14. You're like a little kid, just can't wait to play with their new toy I'm glad you chose the poached eggs as your first "experiment" (which was a success) as your barely edible Chinese dish would have been a disappointing introduction to this machine. I have a Zoji ricemaker as well and it makes great rice, but the time is just too much. I haven't tried rice in the instant pot, but was it too sticky compared to the Zoji? I guess your post person may be in for a little treat come Christmas time, that was considerate of him/her (I hate being politically correct) I hope all issues are resolved successfully regarding your trip, I look forward to your Northerly excursions, I might even contemplate a visit, but l'd have to bring my lady-friend (a Shih Tzu called Missy, we could share a couch ha ha!) Btw you never answered...so much did you save on the notebook? Ha ha! p
  15. Congratulations Anna, I'm sure you'll enjoy it and the lovely food out of it. Might it make the trip to Manatoulin this fall? They are well packed aren't they, that outer box could survive being thrown off a roof! An aside, how much did you save by picking it up across the border as opposed to Amazon.ca? p
  16. ^^ I do that with chicken bones as it avoids the stink in the kitchen and more importantly my dog hasn't learned how to open the freezer yet. p
  17. Is Comet/Dutch Cleanser basically the same as Bar Keepers Friend? Another tip, if using induction and you have a spill or boil-over, just lift the pot, wipe and continue cooking, no hot element/burner to worry about. p
  18. palo

    Fasta Pasta

    Basically echoing Andie's reply, the lid of the box has measuring holes for serving sizes, the website has recipes for up to 4 servings. The only definitive recipe calls for 3 cups of rotini for 4 servings. I add salt to the water before cooking as well though the recipes don't mention it. The side of the box has fill lines for the quantity of water. The bottom of the box is stepped so the pasta (spagetti/linguini)doesn't sit right on the bottom of the box, so there is water below the pasta as well. I had a minor (repeat minor) stroke back in November. Residual effects are numbness/tingling on the left side of my face and in my left hand. While I have no particular weakness in my left hand or arm it is more of a strain or effort to lift things than with my right. I did not buy this with that in mind but it is an unforseen benefit. I can see how this would be a huge benefit to anyone with arthritis or another disability in that lifting and draining a large pot of water would be a large barrier. p
  19. palo

    Fasta Pasta

    http://fastapasta.com/ I'll try to respond to some points raised: "size" - 4 servings (whatever that is?),one recipe calls for 3 cups of rotini if that helps "cost" - US>cheap, Canada> not so much (difference in dollar, shipping etc) "any container?" - in the cambro discussion there was mention made of the acceptable temp ranges the various types were rated at, only the polycarbonate were rated at 100C - food safe @ 100C? " linguine uncooked" - I have a full power micro (1000 watts) and use the shortest time, not had that happen, I used linguine as well "cook time" - takes me more than 2 minutes to boil enough water for pasta, also you have to stir the pasta now and then to prevent sticking and clumping, this doesn't "efficiency" - boiling water in a kettle is the most energy efficient and fastest method but I wouldn't use a kettle to cook pasta Full disclosure: I'm not a shill for this company and am not trying to "sell" this product but was pleasantly surprised at how well it worked for me. I was surprised that no one had commented on it before however. p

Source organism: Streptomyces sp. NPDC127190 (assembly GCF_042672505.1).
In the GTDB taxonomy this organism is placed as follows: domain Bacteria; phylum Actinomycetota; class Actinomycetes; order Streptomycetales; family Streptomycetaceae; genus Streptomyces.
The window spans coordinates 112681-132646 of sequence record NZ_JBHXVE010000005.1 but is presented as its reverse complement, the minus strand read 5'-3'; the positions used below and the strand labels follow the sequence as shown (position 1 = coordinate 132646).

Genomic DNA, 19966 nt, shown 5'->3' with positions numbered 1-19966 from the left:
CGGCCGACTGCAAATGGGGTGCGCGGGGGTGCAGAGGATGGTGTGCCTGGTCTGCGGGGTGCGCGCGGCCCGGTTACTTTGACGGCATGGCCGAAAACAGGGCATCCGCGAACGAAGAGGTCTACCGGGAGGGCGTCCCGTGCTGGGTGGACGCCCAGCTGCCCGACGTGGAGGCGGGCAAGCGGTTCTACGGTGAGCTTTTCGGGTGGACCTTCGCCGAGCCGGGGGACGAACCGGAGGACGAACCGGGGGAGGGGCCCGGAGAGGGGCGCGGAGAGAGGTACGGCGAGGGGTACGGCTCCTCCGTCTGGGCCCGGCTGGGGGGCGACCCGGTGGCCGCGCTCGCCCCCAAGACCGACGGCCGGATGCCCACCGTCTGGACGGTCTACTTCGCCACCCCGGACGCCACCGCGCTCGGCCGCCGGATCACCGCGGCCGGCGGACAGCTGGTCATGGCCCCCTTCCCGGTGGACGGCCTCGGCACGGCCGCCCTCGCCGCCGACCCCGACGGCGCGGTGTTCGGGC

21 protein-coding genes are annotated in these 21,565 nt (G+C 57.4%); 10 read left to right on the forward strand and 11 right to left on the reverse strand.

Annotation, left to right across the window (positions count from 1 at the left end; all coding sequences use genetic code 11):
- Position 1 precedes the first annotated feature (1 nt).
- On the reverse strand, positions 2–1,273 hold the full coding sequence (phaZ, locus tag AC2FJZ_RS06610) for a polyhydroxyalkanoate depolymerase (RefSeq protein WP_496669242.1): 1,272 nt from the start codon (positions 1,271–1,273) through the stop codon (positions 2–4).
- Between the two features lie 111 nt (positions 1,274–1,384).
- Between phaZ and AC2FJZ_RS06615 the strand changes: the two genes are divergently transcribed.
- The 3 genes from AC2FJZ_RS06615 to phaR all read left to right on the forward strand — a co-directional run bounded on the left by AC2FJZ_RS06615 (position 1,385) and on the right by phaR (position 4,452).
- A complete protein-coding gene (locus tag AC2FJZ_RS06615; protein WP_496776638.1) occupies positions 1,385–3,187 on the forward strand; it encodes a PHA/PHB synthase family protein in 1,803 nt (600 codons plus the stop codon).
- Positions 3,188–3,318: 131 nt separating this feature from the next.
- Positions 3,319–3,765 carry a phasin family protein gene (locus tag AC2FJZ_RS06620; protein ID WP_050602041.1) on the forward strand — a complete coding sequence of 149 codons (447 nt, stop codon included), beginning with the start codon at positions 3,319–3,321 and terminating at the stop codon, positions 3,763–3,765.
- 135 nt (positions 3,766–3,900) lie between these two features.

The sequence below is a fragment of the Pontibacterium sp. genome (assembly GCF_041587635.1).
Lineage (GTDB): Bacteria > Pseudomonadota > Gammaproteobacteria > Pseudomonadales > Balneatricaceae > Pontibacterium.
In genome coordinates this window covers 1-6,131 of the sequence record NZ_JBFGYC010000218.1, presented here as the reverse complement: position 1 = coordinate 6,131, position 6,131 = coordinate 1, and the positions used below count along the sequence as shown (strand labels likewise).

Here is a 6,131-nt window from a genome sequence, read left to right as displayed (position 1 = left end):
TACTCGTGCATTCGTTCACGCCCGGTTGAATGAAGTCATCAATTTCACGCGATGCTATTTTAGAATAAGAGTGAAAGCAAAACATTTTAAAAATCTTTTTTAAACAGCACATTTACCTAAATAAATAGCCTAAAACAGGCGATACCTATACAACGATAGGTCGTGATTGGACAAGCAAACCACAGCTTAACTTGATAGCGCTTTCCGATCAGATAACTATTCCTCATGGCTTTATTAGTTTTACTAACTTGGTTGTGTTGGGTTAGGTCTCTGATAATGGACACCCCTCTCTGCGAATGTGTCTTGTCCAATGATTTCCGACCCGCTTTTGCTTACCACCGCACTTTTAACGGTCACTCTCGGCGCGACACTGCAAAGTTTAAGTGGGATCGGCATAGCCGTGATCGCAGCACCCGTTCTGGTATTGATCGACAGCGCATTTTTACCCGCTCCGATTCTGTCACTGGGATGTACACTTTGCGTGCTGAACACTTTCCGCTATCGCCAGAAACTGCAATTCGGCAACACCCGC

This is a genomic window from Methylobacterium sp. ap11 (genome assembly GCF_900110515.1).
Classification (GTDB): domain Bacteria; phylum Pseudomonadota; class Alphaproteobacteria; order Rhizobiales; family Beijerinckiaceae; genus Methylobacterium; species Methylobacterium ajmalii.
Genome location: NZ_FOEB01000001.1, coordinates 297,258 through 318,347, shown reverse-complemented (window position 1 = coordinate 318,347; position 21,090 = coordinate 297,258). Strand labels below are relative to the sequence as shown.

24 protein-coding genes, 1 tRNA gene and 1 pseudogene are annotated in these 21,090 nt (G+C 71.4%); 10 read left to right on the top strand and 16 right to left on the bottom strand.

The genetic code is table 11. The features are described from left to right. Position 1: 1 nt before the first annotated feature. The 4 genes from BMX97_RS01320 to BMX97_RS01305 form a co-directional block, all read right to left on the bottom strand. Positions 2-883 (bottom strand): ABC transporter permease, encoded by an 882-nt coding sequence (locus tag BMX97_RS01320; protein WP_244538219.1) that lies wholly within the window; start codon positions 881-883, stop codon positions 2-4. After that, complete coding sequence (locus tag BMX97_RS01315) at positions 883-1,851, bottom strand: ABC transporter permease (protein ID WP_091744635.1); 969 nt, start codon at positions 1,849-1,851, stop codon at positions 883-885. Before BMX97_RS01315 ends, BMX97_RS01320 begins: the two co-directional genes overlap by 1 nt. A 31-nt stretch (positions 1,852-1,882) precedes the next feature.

20. Just purchased one of these from their website. Basically it's a food safe plastic box with a lid (which is only used for draining the pasta). It cooks the pasta in the microwave in about 10 minutes depending on quantity. This is overall much faster than the stove when you take into account the time needed to boil the water. I've used it a few times and followed their direction regarding quantities and time and been rewarded with perfect al dente pasta each time. I got this mainly because of ease of use, no big pot of water to boil and drain.Cost was cheap and came highly recommended. Amazon reviews and ATK all were rave. Actually l couldn't find a negative review on the Web. Does anyone else have one of these? Did you buy one and decide to put it out to pasture because it didn't live up to its promise? Well it's not exactly a multi-tasker, their website does have many recipes including one for cake!!!, mind you from a mix, p
  21. Plan A + plan B leads to success. Well done! p
  22. Chemical vs mechanical, I'd vote for chemical first as there is less chance of damaging things, mechanical on the other hand either works or you go shopping for a new one p
  23. I don't remember my elementary school lunches, but the high school lunches stuck in my mind. We had a small cafeteria with no more than two or three mains, but the starch was always french fries. The memorable thing was we would go up and order a 25 cent plate of fries and gravy OR a 20 cent plate OR a 15 cent plate OR 50 cent plate etc. Basically we counted our change and thats what we ordered. The cool thing was the lunch ladies just gave us the same amount unless we went for the 15 cent order or the 50 cent one. I often thought (later), that they judged how hungry we looked or did they need to get rid of their supply. This was back in the 60's at a private school, when times were more relaxed and the almighty dollar was just a flicker in the future. I'm sure some cafeterias sell by strict weight/volume...I wonder if that applies to bananas! p